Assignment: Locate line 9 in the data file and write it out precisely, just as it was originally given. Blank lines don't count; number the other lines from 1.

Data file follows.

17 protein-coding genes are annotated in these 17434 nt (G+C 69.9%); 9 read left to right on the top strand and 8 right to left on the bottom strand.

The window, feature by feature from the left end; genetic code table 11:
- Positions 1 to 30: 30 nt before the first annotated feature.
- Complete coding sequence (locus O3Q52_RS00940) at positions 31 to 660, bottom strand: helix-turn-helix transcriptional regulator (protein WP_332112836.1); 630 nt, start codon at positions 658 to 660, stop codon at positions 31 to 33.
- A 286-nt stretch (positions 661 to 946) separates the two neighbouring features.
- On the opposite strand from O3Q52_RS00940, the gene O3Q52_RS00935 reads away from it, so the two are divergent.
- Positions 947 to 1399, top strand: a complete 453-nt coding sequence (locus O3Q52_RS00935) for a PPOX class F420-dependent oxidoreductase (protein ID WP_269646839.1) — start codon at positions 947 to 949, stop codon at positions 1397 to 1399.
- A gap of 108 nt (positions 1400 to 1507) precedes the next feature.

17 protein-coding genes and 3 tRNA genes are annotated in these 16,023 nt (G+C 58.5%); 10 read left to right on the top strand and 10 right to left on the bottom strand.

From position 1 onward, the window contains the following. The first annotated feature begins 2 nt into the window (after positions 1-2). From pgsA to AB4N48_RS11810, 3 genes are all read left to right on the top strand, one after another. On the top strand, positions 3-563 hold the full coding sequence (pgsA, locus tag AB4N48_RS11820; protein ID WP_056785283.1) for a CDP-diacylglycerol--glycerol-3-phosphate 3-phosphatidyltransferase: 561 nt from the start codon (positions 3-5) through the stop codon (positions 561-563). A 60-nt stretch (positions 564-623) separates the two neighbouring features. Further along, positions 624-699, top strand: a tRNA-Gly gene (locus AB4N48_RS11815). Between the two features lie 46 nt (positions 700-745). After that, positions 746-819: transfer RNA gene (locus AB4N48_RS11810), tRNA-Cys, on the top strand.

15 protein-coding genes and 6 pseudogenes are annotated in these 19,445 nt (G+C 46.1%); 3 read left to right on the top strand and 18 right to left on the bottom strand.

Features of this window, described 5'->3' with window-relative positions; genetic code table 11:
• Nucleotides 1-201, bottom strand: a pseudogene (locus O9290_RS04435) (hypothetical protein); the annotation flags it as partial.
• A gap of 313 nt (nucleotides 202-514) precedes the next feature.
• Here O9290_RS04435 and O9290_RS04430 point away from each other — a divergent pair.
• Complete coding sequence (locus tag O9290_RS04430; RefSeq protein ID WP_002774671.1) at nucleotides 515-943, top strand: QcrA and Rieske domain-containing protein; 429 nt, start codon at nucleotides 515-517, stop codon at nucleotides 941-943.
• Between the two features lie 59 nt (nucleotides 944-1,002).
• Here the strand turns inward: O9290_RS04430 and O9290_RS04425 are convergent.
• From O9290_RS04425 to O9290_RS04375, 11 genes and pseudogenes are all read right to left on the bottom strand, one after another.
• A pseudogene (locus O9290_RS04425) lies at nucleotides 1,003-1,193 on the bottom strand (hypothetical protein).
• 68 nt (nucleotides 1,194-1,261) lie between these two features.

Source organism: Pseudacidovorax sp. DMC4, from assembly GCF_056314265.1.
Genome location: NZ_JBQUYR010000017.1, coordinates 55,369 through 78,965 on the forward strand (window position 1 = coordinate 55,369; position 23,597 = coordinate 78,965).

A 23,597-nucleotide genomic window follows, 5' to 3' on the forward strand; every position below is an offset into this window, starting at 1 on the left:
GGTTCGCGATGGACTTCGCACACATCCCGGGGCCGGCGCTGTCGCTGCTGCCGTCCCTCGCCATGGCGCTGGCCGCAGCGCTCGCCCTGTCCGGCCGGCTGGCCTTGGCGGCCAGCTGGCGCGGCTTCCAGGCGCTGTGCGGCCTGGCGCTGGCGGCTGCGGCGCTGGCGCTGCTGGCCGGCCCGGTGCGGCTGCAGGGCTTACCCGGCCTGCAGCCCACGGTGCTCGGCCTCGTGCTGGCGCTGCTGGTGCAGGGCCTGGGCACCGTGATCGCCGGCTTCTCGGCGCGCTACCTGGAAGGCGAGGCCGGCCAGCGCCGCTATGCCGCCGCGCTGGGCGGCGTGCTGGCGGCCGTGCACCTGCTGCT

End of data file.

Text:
17 protein-coding genes and 3 tRNA genes are annotated in these 16,023 nt (G+C 58.5%); 10 read left to right on the top strand and 10 right to left on the bottom strand.